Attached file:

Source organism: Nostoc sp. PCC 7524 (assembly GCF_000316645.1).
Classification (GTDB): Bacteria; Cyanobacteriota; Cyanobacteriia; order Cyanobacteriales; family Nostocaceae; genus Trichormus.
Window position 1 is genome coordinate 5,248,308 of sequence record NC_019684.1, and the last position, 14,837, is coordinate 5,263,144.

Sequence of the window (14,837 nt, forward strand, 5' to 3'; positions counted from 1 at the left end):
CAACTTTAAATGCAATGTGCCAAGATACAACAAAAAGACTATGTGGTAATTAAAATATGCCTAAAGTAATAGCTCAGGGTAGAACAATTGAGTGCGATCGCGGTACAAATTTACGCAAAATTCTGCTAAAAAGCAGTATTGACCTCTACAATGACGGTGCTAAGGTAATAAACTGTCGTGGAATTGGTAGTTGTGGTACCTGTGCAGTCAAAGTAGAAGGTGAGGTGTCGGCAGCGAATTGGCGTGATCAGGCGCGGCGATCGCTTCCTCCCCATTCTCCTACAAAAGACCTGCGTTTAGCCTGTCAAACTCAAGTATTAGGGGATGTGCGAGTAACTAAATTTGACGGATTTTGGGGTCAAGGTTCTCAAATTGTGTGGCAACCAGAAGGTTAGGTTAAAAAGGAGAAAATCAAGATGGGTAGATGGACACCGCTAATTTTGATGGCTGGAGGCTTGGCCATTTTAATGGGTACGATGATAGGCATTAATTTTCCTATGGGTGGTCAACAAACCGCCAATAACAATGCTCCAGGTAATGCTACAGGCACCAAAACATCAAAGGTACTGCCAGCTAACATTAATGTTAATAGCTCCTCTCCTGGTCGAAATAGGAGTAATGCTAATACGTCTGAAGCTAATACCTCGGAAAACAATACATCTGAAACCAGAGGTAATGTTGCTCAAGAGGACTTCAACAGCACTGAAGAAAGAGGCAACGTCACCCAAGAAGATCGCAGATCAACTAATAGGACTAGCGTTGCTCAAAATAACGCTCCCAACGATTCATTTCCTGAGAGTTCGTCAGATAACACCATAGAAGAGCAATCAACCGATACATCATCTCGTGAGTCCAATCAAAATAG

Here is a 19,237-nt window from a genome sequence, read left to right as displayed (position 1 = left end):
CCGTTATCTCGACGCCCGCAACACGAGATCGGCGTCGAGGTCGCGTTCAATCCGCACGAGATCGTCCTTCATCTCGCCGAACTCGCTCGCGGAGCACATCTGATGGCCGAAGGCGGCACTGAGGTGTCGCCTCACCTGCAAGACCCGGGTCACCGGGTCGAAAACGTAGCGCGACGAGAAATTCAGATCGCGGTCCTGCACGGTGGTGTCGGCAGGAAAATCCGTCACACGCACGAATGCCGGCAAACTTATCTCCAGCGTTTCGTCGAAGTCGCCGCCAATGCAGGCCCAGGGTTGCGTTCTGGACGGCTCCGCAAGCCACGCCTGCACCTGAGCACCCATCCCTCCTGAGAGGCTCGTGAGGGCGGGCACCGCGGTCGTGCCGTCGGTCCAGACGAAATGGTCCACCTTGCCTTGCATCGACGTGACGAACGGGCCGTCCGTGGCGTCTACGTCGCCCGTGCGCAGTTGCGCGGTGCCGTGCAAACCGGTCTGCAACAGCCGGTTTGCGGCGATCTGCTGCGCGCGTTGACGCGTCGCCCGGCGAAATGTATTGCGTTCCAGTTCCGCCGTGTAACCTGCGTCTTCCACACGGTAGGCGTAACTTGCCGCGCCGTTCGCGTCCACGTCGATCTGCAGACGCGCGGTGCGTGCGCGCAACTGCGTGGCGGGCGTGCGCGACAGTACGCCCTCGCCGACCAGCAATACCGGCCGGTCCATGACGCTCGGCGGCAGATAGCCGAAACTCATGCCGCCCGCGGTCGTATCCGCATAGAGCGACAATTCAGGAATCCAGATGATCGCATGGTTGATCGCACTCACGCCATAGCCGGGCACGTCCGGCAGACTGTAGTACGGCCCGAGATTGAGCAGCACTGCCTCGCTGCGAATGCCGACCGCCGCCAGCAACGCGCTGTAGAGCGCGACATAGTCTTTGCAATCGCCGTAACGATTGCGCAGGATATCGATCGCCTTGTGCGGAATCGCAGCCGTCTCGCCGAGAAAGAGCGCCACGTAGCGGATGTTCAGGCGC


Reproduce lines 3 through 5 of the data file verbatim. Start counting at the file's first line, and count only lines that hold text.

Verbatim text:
Window position 1 is genome coordinate 5,248,308 of sequence record NC_019684.1, and the last position, 14,837, is coordinate 5,263,144.

Sequence of the window (14,837 nt, forward strand, 5' to 3'; positions counted from 1 at the left end):
CAACTTTAAATGCAATGTGCCAAGATACAACAAAAAGACTATGTGGTAATTAAAATATGCCTAAAGTAATAGCTCAGGGTAGAACAATTGAGTGCGATCGCGGTACAAATTTACGCAAAATTCTGCTAAAAAGCAGTATTGACCTCTACAATGACGGTGCTAAGGTAATAAACTGTCGTGGAATTGGTAGTTGTGGTACCTGTGCAGTCAAAGTAGAAGGTGAGGTGTCGGCAGCGAATTGGCGTGATCAGGCGCGGCGATCGCTTCCTCCCCATTCTCCTACAAAAGACCTGCGTTTAGCCTGTCAAACTCAAGTATTAGGGGATGTGCGAGTAACTAAATTTGACGGATTTTGGGGTCAAGGTTCTCAAATTGTGTGGCAACCAGAAGGTTAGGTTAAAAAGGAGAAAATCAAGATGGGTAGATGGACACCGCTAATTTTGATGGCTGGAGGCTTGGCCATTTTAATGGGTACGATGATAGGCATTAATTTTCCTATGGGTGGTCAACAAACCGCCAATAACAATGCTCCAGGTAATGCTACAGGCACCAAAACATCAAAGGTACTGCCAGCTAACATTAATGTTAATAGCTCCTCTCCTGGTCGAAATAGGAGTAATGCTAATACGTCTGAAGCTAATACCTCGGAAAACAATACATCTGAAACCAGAGGTAATGTTGCTCAAGAGGACTTCAACAGCACTGAAGAAAGAGGCAACGTCACCCAAGAAGATCGCAGATCAACTAATAGGACTAGCGTTGCTCAAAATAACGCTCCCAACGATTCATTTCCTGAGAGTTCGTCAGATAACACCATAGAAGAGCAATCAACCGATACATCATCTCGTGAGTCCAATCAAAATAG